• Without data reduction, digital audio signals typically consist of 16 bit samples recorded at a sampling rate more than twice the actual audio bandwidth (e.g. 44.1 kHz for Compact Disks).

    • So you end up with more than 1.400 Mb to represent just one second of stereo music in CD quality.

    • By using MPEG audio coding, you may shrink down the original sound data from a CD by a factor of 12, without losing sound quality.

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    MP3 Cont 3

    • Factors of 24 and even more still maintain a sound quality that is significantly better than what you get by just reducing the sampling rate and the resolution of your samples.

    • Basically, this is realised by perceptual coding techniques addressing the perception of sound waves by the human ear.

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    Typical Data Reduction Using MPEG Audio

    • still maintaining the original CD sound quality.

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    MP3 cont 4

    • By exploiting stereo effects and by limiting the audio bandwidth, the coding schemes may achieve an acceptable sound quality at even lower bit rates.

    • MPEG Layer-3 is the most powerful member of the MPEG audio coding family.

    • For a given sound quality level, it requires the lowest bit rate - or for a given bit rate, it achieves the highest sound quality.

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    Typical Performance Data Of MPEG Layer-3

    • * Fraunhofer uses a non-ISO extension of MPEG Layer-3 for enhanced performance (MPEG 2.5)

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    MP3 Sound Quality

    • In all international listening tests, MPEG Layer-3 impressively proved its superior performance, maintaining the original sound quality at a data reduction of 1:12 (around 64 kbit/s per audio channel).

    • If applications may tolerate a limited bandwidth of around 10 kHz, a reasonable sound quality for stereo signals can be achieved even at a reduction of 1:24.

    Mp3 sound quality cont 2 l.jpg
    MP3 sound quality cont 2

    • For the use of low bit-rate audio coding schemes in broadcast applications at bit rates of 60 kbit/s per audio channel, the ITU-R recommends MPEG Layer-3. (ITU-R doc. BS.1115)

    • For more information take a look at our Layer-3 FAQ at http://www.fhg.de/layer3faq/index.html.

    • However, NN and IE do not offer support for MP3 yet

    Digital audio l.jpg
    Digital Audio

    • Creation & Modification

      • Apple – Passport’s Alchemy

      • Windows’ Sound Recorder

      • Sound Card or MM package supplied utilities – Creative’s Wave Studio

      • MicroSoft’s Wave Edit

    • Playback

      • Any editor

      • Windows’ Media Player

      • Most MM authoring packages

      • Many browser plug-ins

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    Digital Audio – Considerations

    • Can record speech

    • Can record complex noises

    • Can exceed CD quality

    • Higher quality – Greater storage penalty

    • Easily manipulated

    • Difficult to change inherent sound

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    Sound with Animation and Video

    • Wave recording may be linked to animations

    • Wave recordings may be incorporated into video clips

    • Wave recordings may be extracted from video clips

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    Rules of Thumb: Digital Audio

    • Record at the highest practical bit depth and sampling frequency

      • Reducing quality after recording gives better results than recording at lower quality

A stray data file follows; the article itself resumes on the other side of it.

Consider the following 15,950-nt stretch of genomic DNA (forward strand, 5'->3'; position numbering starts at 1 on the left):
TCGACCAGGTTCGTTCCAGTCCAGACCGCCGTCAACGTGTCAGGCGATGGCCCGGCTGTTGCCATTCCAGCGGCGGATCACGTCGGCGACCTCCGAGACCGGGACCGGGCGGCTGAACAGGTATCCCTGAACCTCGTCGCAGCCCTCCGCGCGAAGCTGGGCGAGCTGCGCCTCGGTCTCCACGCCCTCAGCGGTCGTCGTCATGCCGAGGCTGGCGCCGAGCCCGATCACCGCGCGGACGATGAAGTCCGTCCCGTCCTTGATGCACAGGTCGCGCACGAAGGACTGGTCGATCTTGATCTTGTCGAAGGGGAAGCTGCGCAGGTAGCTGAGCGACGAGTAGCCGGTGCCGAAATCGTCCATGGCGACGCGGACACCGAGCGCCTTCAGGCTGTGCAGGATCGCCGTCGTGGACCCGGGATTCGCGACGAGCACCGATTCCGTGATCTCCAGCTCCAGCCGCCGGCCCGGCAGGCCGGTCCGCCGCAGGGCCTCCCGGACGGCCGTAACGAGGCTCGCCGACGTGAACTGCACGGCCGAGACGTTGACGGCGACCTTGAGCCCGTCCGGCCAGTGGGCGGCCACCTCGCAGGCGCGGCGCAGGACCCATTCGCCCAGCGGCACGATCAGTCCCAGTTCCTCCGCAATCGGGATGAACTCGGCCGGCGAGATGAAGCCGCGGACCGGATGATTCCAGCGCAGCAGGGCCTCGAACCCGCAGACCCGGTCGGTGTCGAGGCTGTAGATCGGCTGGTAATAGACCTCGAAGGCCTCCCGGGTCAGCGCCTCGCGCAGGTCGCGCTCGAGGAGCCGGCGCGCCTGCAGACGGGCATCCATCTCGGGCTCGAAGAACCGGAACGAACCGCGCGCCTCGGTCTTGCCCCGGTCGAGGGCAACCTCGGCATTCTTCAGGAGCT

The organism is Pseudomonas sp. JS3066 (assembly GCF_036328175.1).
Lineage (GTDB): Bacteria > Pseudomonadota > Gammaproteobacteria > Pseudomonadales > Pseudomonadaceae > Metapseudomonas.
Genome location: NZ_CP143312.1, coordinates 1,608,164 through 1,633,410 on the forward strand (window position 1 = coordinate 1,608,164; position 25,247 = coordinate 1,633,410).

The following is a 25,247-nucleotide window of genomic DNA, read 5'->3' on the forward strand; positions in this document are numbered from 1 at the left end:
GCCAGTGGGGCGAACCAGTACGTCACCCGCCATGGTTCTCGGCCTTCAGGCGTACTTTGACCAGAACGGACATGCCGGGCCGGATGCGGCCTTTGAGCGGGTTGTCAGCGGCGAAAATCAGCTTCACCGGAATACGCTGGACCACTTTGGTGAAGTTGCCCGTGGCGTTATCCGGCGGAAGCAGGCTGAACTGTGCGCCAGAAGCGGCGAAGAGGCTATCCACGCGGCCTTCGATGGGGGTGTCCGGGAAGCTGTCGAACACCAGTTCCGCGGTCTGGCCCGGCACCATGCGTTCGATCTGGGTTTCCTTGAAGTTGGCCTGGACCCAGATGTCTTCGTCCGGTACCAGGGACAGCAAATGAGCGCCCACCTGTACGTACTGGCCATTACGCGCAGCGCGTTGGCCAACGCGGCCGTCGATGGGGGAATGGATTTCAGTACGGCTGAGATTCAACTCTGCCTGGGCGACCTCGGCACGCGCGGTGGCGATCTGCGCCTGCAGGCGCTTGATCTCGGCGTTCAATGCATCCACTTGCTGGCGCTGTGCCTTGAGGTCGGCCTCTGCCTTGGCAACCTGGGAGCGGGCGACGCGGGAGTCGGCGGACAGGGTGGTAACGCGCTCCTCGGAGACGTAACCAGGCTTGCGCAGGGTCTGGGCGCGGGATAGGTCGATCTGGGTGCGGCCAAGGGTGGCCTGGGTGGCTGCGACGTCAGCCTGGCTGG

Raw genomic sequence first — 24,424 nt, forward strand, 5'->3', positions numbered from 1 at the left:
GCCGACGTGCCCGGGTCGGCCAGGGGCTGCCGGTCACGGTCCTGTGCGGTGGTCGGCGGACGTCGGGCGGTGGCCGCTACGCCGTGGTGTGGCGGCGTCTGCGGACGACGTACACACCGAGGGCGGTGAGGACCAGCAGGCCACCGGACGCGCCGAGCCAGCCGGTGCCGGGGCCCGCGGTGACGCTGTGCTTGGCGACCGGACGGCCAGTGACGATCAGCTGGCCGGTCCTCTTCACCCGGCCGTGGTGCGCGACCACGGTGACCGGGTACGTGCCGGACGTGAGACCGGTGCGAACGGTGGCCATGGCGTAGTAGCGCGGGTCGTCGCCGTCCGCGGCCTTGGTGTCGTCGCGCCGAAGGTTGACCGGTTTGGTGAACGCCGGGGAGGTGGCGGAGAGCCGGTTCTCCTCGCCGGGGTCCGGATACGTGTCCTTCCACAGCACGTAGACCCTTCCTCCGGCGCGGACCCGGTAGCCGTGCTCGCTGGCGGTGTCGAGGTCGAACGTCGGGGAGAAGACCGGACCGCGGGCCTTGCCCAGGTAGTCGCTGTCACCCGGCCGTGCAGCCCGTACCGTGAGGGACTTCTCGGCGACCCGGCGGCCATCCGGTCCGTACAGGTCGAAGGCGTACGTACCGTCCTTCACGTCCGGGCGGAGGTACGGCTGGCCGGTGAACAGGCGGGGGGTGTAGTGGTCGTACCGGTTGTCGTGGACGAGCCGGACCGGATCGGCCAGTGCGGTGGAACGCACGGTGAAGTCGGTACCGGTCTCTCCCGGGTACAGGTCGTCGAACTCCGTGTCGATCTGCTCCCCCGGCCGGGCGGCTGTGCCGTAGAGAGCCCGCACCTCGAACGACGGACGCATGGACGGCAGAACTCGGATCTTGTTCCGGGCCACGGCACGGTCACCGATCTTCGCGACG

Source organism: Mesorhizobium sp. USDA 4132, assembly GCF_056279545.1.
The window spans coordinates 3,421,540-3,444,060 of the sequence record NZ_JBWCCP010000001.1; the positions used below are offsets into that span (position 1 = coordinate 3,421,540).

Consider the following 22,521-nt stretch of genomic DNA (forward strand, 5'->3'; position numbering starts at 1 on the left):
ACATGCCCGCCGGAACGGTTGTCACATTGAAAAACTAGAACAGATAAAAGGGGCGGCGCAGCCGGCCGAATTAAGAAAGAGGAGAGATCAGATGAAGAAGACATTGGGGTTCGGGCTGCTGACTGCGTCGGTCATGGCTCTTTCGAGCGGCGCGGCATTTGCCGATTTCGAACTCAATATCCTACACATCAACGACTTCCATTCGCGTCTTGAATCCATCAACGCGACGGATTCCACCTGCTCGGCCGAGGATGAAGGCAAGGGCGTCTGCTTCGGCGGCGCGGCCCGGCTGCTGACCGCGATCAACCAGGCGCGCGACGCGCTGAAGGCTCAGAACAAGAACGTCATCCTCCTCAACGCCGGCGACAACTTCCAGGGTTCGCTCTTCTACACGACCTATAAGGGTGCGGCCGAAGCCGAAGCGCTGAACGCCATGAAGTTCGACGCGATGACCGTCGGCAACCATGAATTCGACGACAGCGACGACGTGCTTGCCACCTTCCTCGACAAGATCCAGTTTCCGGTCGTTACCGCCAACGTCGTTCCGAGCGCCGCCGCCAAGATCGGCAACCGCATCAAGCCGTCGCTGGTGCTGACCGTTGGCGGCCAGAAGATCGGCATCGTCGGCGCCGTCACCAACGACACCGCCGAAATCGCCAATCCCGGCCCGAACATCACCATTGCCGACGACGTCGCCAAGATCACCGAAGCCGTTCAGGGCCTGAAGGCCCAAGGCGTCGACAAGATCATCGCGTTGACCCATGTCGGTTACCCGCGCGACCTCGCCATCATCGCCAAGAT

• Use the lowest resolution that gives the required results

      • “CD quality” stereo is 16 bit, 44 kHz

      • i.e., 16 ´ 44.1 ´ 2 = 176 KB per second !

      • Not all sound cards can handle the fidelity properly

    • Test your content at various sampling rates

    Audio for mm and web l.jpg
    Audio for MM and Web

    • Director can import:

      • SWA (via an xtra till v 7), AIFF, AIFC, WAVE (but not with Microsoft’s compression), AU (via an xtra)

    • Optimising audio for the web

      • keep it short

      • mono rather than stereo

      • sample at 8-bit rather than 16-bit

      • sample at 8kHz/11kHz for noises or speech and 22kHz for music

    Adding non streaming audio to a web page l.jpg
    Adding Non-Streaming Audio to a Web Page

    • There are four ways to do this:

      • Use a normal link: <A HREF=”audio/music.wav”>Play the music.</A>

        • the result may be the sound just plays when the page is opened

        • a plug-in player may open as a Web page

        • a helper application may open in a separate window

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    Basic embedding

    • Use a BGSOUND in IE: <BGSOUND SRC=”midi/music.wav” LOOP=infinite>

      • the result will be the sound plays when the page is opened

    • Use the OBJECT in IE tag to use an Active-X control to play the sound, e.g.:<OBJECT ID=pop CLASSID=”clsid:0FC6BF2B-E16A-11CF- AB2E-0080AD08A326” HEIGHT=60 WIDTH=145<PARAM NAME=”song” VALUE=”midi/music.wav”></OBJECT>

      • the result will be an Active-X control opens at the specified size in-line in the Web page

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    Basic embedding 2

    • Use the EMBED tag to use a plug-in to play the sound, e.g.:<EMBED SRC=”audio/music.wav” CONTROLS=”console” HEIGHT=60 WIDTH=145 AUTOSTART=”false” LOOP =”false”></EMBED>

      • the result will be a plug-in player (LiveAudio in NN 3 or later) opens at the specified size in-line in the Web page

    Adding streaming audio to a web page l.jpg
    Adding Streaming Audio to a Web Page

    • Use a normal link: <A HREF=”audio/music.ram”>Play the music.</A>

      • the plug-in player opens

      • however, the file linked to may be a reference file rather than the actual sound file

        • the reference file contains details of the actual audio file

    • Refer to the specific streaming audio documentation for details

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    • The important features of the Script depend on the type of sound

    • For a recorded sound:

      • The activities that produce the required noise

      • Background noises (if desired)

      • The stereo effects required

      • The volume required

      • The duration

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    For music:

    • The Form

    • The Melody

    • The Harmony

    • The Tempo

    • N.B. These are all terms used in music criticism – if you are unfamiliar with them you may need a third party who does to undertake your liaison with the musician – a music producer for example

    • Major to Minor key changes and their exact timing to synchronise with other on-screen events

    • The moods to be matched and their timings

    • The sound card standard to be used for playback